The Accountants Seem To Be Running The Show At Netflix And Other Streamers

Why would you scrap a movie that is all but finished before anyone except studio suits have had a chance to see it? The answer, for Hollywood bigwigs, is a tax write-off. In the last 18 months, Warner Bros has deleted a live-action Looney Tunes riff, Coyote vs Acme; the animated adventure Scoob! Holiday Haunt; and, most infamously, the $90m DC Extended Universe flick Batgirl. Now Netflix seems to be getting in on the act with news this week that the Halle Berry-led sci-fi tale The Mothership is also being axed before critics have had the chance to view it. Has it also fallen victim to the twisted machinations of nefarious accountants?

It’s probably fair to say that a cheesy-sounding Scooby Doo episode and a movie that would have starred John Cena as a lawyer going up against Wile E Coyote probably don’t count as monumental totems of 21st-century cinema that have now been lost for ever in the cruel mists of time. Still, a lot of people quite liked the idea of Batgirl, and ultimately felt cheated that the people who ponied up the money to get this thing made decided it was too risky to actually release.

So why is Netflix at it now? The streaming service has made headlines ever since it first emerged from the death spiral of the home video era for striking ambitious deals that more traditional studios would never have entered into. There was Adam Sandler’s spectacular (at the time) four-movie deal, the more recent decision to acquire rights to the entire Roald Dahl back catalogue, and even its ill-fated dalliance with Harry and Meghan. So it’s hardly surprising that we’ve now discovered – it seems nobody noticed when it was announced – that Netflix has had a content deal with Halle Berry to release multiple films ever since it picked up her 2020 directorial debut Bruised after its premiere at the Toronto film festival.

The streamer is still due to release Berry’s The Union, about a construction worker (Mark Wahlberg) who is roped into espionage by his former high school girlfriend. But assuming that The Mothership has gone the same way as its less-than-illustrious predecessors, the film will now only exist in any tangible form as a line on a set of accounts.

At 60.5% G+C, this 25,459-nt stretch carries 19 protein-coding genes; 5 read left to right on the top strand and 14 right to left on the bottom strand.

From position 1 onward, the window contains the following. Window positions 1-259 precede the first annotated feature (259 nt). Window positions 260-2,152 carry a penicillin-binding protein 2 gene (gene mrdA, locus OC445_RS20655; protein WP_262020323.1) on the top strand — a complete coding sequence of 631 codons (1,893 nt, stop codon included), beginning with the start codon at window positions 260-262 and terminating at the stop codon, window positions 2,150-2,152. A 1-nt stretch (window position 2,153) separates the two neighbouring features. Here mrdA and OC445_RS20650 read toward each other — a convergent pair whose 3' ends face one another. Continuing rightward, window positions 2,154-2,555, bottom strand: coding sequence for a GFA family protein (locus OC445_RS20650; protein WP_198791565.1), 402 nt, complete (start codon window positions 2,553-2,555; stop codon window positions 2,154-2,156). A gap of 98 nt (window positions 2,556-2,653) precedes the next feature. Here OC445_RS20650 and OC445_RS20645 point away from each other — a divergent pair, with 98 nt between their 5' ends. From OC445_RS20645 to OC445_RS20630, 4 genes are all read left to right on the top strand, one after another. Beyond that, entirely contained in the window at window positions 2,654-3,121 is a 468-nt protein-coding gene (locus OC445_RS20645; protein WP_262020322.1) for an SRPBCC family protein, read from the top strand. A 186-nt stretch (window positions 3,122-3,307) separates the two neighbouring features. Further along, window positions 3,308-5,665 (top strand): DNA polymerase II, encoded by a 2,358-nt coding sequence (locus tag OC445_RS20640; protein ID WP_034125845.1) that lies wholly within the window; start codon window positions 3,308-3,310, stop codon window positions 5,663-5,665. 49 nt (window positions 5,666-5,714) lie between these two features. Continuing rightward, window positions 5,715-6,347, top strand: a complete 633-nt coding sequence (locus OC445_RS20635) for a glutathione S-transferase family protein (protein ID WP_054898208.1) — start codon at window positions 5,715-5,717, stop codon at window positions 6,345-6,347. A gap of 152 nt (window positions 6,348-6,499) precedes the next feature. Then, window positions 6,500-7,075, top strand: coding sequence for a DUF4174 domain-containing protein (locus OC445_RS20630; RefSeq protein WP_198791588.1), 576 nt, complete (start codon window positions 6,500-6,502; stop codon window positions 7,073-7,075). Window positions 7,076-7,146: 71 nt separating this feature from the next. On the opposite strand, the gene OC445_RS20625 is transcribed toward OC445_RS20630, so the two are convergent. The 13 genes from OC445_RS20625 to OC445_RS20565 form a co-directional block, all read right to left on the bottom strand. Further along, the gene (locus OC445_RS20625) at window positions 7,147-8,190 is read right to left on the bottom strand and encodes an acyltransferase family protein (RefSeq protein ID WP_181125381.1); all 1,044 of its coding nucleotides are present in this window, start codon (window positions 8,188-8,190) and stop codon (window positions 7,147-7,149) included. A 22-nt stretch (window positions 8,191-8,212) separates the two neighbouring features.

For those of us who love sci-fi, this has to be a worrying turn of events. For every 20 half-decent superhero flicks, there is perhaps just a single attempt at an intelligent vision of futurism hitting cinemas. And out of every 10 of these films, only one or two is actually any good. Chances are that The Mothership, which was centred on a single mother who discovers an extraterrestrial object on her farm that is linked to her husband’s disappearance one year before, would not have been 2024’s I Am Mother or Ex Machina. But the possibility that it just might have been will now remain hanging in the air like a tiny culture bomb whirling for ever in the echo chamber of misery.

The InSneider newsletter reports that Netflix bosses couldn’t get their heads around the fact that Berry’s film needed reshoots, more pertinently that its child stars had aged in the three years since the movie first wrapped in 2021. That sounds like pretty bad planning for a movie that must have had a budget stretching into tens of millions of dollars. Writing it off just seems like such a waste.

Netflix was once known as the streaming service that loved to pick up cherished cancelled shows the US networks could no longer find a home for and give them a new lease of life. It’s the home of Black Mirror, the greatest anthological sci-fi show of modern times. Surely they can do better than this.

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